I’ve been slacking on the blog the past couple of days, and I apologize. Had to turn in a paper on Wednesday, and then proceeded to have one of the worst Thursdays I’ve ever had at work (though I guess I should be thankful that I rarely have bad days, and that my boss was awesome throughout). I’ll try to be a better blogger next week.
In the meantime, I thought I’d share a passage from Aphra Behn’s Oroonoko, which I read for class on Wednesday. I’m writing my final paper about one of her plays, The Rover. Oronooko isn’t a very happy tale, since it’s basically about an African prince who falls in love with a beautiful girl, but loses the girl when his grandfather the king decides to make her his sex slave. He tries to save the beautiful girl, but this only angers the grandfather, who sells her into slavery. Later the prince is tricked into slavery, where he is reunited with his love, but their story ends violently and tragically. Still, this passage from the beginning of Oroonoko and Imoinda’s courtship would make a great wedding vow (minus the whole possession part):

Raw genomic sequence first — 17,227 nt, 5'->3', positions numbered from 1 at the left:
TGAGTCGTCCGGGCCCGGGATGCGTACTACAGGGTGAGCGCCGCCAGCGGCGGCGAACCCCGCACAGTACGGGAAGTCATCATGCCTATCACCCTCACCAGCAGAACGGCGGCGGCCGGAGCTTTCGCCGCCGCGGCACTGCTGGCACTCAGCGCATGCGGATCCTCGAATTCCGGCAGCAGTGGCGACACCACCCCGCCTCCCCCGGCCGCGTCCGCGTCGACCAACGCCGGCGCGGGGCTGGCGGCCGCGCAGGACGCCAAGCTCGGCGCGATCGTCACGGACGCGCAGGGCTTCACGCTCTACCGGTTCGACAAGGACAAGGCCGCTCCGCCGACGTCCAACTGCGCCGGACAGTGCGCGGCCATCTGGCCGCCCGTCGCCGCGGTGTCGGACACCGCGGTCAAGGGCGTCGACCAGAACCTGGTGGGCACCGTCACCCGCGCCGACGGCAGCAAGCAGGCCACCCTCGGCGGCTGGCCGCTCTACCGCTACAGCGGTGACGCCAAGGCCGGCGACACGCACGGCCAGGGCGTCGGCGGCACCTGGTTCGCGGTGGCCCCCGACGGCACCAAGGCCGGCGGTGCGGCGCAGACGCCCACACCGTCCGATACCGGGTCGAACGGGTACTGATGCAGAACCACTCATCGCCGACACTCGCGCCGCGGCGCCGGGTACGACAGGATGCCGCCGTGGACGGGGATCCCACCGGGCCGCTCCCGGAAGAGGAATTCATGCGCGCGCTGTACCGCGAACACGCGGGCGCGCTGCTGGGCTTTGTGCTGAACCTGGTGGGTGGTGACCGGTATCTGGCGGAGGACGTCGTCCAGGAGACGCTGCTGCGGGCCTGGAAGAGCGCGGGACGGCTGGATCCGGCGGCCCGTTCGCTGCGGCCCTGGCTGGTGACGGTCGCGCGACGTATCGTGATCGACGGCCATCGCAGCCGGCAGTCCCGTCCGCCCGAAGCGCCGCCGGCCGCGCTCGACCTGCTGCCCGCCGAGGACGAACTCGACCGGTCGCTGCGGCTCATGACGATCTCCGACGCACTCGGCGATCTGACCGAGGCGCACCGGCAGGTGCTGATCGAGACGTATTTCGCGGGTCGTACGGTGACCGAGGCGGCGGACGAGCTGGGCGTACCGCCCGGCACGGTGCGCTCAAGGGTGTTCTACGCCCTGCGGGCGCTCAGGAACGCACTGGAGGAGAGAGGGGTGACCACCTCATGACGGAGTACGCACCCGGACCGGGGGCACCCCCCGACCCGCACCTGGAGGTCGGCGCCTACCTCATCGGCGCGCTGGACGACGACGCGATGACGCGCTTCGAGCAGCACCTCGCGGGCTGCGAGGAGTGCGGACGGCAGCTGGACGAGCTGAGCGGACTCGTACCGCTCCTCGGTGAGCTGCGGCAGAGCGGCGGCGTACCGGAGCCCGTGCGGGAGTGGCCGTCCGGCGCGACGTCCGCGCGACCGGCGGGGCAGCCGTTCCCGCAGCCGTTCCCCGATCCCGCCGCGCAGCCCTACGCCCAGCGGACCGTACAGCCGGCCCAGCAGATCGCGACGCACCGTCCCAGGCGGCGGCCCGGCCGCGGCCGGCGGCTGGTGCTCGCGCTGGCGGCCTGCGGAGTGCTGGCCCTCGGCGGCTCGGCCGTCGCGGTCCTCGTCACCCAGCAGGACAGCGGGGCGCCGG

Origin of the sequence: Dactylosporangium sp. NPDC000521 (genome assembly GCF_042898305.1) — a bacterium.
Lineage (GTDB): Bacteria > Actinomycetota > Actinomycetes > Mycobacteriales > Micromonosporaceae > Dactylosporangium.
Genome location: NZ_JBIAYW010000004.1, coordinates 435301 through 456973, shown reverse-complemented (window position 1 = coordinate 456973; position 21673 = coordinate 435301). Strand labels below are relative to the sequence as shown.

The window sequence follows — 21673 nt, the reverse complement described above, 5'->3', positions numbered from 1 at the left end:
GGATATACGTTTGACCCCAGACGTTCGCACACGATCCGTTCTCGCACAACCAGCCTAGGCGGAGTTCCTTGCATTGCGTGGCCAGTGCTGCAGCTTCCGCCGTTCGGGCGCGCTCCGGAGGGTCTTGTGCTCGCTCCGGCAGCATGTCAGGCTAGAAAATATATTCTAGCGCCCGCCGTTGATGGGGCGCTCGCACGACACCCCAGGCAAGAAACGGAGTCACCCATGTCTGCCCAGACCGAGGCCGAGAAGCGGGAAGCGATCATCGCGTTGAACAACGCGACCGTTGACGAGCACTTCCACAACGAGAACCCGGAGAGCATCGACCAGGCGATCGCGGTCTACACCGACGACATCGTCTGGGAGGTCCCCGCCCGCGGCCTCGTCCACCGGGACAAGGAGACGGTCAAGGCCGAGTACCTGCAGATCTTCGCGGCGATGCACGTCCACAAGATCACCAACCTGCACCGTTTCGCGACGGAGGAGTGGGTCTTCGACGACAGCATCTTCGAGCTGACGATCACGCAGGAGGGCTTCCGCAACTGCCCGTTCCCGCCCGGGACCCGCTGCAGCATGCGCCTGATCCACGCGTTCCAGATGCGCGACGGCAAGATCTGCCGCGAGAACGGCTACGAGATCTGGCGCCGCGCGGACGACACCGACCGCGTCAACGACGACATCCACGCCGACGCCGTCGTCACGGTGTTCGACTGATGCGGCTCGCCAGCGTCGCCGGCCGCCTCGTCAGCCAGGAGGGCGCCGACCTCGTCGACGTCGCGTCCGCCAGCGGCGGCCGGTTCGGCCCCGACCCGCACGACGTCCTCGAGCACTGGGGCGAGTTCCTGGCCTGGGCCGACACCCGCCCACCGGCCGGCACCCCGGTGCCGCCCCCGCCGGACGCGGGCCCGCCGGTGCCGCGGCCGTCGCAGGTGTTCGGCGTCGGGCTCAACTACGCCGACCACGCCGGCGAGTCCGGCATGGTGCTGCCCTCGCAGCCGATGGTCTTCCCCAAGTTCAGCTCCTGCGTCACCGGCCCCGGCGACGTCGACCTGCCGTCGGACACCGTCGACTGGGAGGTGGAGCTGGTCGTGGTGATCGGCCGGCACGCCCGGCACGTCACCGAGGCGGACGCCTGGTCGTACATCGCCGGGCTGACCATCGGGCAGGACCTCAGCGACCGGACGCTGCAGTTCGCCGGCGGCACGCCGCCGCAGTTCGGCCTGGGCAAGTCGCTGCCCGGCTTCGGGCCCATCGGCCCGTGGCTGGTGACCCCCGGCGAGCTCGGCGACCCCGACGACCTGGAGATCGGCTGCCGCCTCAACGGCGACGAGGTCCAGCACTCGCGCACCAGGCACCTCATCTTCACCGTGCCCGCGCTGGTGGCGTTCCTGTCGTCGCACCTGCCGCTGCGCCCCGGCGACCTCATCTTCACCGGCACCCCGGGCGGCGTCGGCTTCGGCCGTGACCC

He made her vows she should be the only woman he would possess while he lived; that no age or wrinkles should incline him to change, for her soul would always be fine, and always young; and he should have an eternal idea in his mind of the charms she now bore, and should look into his heart for that idea, when he could find it no longer in her face.